Fri, Jun 19, 2015, 1:25AM EDT – US Markets open in 8 hrs and 5 mins
This Analyst Says JD.Com Fakes Volume, Has ‘Misled’ Investors And Is Worth 30% Less
By John Seward16 hours ago
JD.Com Inc(ADR) (NASDAQ: JD) is “clearly misleading investors” about the nature of its business and faking a portion of its merchandise volume, an analyst said Wednesday. JD, which posted about $18.52 billion in sales last year, is sometimes seen as a Chinese version ofAmazon.com, Inc. (NASDAQ: AMZN). As of earlier this year, TENCENT HOLDINGS (OTC: TCEHY) held a 17.6 percent stake in JD.Com, which has a market capitalization of about $48.91 billion. The analyst, Anne Stevenson-Yang of J Capital Research, issued a Sell rating and $23.36 price target on JD.Com. JD shares are up about 53 percent year-to-date.
Stevenson-Yang, based in China, said JD does up to 50 percent of its business by brokering sales between distributors. “We believe much of this business occurs at a loss,” the analyst said. JD also sometimes buys from distributors and sells the products back to them at a 3 percent discount, Yang said. “The company may use accounting tricks to move subsidies onto its balance sheet as assets,” according to Yang. Part of the company’s revenue, again according to Yang, is derived from buybacks that its suppliers are required to make if products do not sell. Yang also said that land records indicate that JD has overpaid for its assets. JD has paid 20 percent more for 46 percent less land than Suning Commerce Group Co Ltd, a large Chinese retailer, buying in the same time frame, according to Yang.J Capital Research is a registered investment advisor in the U.S. and provides research focused on China.
Latest Ratings for JD
|May 2015||SunTrust Robinson Humphrey||Maintains||Buy|
View More Analyst Ratings for JD
June 19, 2015, 12:56 A.M. ET
JD.com Is Not Even An E-Commerce: J Capital Sees 34% Downside
By Shuli Ren
J Capital‘s Anne Stevenson-Yang, who told Barron’s last December that she would be “shocked if China is currently growing at a rate above, say, 4%”, set her bearish sight on direct-sales e-commerce JD.com (JD). Oh, actually, according to Stevenson-Yang, JD is not even an e-commerce. Let’s hear her out.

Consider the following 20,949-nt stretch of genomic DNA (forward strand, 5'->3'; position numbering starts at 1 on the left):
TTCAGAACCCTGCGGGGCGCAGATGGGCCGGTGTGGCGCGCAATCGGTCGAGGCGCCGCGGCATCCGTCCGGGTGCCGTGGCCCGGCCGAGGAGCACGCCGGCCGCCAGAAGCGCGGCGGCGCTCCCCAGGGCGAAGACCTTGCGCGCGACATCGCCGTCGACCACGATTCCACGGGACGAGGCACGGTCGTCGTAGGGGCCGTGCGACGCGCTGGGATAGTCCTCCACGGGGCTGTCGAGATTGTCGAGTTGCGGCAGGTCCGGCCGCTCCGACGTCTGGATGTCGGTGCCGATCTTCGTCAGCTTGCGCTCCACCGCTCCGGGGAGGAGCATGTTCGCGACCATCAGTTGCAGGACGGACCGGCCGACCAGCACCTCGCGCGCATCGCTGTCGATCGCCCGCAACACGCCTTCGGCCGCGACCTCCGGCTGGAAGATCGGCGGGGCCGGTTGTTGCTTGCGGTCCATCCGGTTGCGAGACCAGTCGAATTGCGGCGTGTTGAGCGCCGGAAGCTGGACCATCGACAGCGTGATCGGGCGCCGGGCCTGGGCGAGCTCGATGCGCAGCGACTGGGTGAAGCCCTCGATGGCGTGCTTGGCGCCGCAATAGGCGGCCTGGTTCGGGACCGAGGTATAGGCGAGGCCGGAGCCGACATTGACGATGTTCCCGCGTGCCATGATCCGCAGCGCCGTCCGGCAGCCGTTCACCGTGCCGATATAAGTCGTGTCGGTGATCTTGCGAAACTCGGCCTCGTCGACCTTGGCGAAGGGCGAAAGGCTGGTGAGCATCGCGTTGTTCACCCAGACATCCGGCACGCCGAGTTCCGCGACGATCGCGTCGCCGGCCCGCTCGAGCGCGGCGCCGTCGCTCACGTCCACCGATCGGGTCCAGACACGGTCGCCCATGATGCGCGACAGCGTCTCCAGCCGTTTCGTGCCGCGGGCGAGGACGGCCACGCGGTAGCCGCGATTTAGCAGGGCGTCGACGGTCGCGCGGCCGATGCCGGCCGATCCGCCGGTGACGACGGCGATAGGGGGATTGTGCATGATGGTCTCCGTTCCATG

That is because 30-50% of products on JD’s platform are sold to offline distributors rather than to end customers. “Our work suggests that the company is pretending to be far larger than it really is and is in effect paying people to run transactions through the online system in order to present the appearance of a growing e-commerce business.”
According to J Capital, distributors are happy to buy from JD only because it offers free shipping:
The market position of a distributor in China is very fragile: distributors simply lack the scale or the capital to hold a secure market position.
For the portion of JD’s business that is essentially wholesaling and distribution, we question whether the company offers any sustainable value even at scale. Instead, we see JD frantically using sales management and price promotions to drive volume at unsustainable prices. JD offers sales management and fulfillment at no extra cost, making it attractive to suppliers who can achieve high turnover volumes. But it is precisely the cost of providing these services that makes us negative on JD’s long-term growth and margins. Naturally, big distributors are going to take advantage of the service, but it is provided because JD lacks the market power to go directly to the brand owner and get the best price. In fact, if the subsidies were removed, we believe JD would lose at least one-third of its sales.
So if the products do not do directly to end-consumers, the platform is not e-commerce?
Even for the portion of the products that are sold to real consumers, JD “appears to inflation revenue”, because:
For products sold on its own account, JD requires suppliers to buy back unsold items, and then it records as revenue what are in actuality returns.Suppliers are asked to execute the buybacks online, as if they were consumers, and they pay associated commissions, getting reimbursed in services from JD.
Now that is a serious accusation.
JD also has a marketplace that resembles Alibaba Group‘s (BABA) model, in that it does not take inventory in products. Its marketplace is flawed as well:
Our primary checks indicate that as much as 50% of transactions for third-party goods are faked.
E-commerce operators get a higher valuation multiple than retailers. But since in J Capital’s viewpoint, JD is not even an e-commerce, JD’s current valuation of 1.9 times sales is way too high:
We value the company at 1.5x sales, assigning JD the same valuation as Suning (002024.China), China’s largest physical retailer of consumer electronics, which also has a very robust online B2C marketplace. We believe this 30% discount to current value is generous, because JD has clearly misled investors as to the true nature of its business.
As such, J Capital has a price target of $23.36, implying a 34% downside from JD’s last close.
Only a 34% discount? “Not nearly as aggressively bearish as most of their reports,” quippedBill Bishop on Twitter, who has a well-read newsletter on China.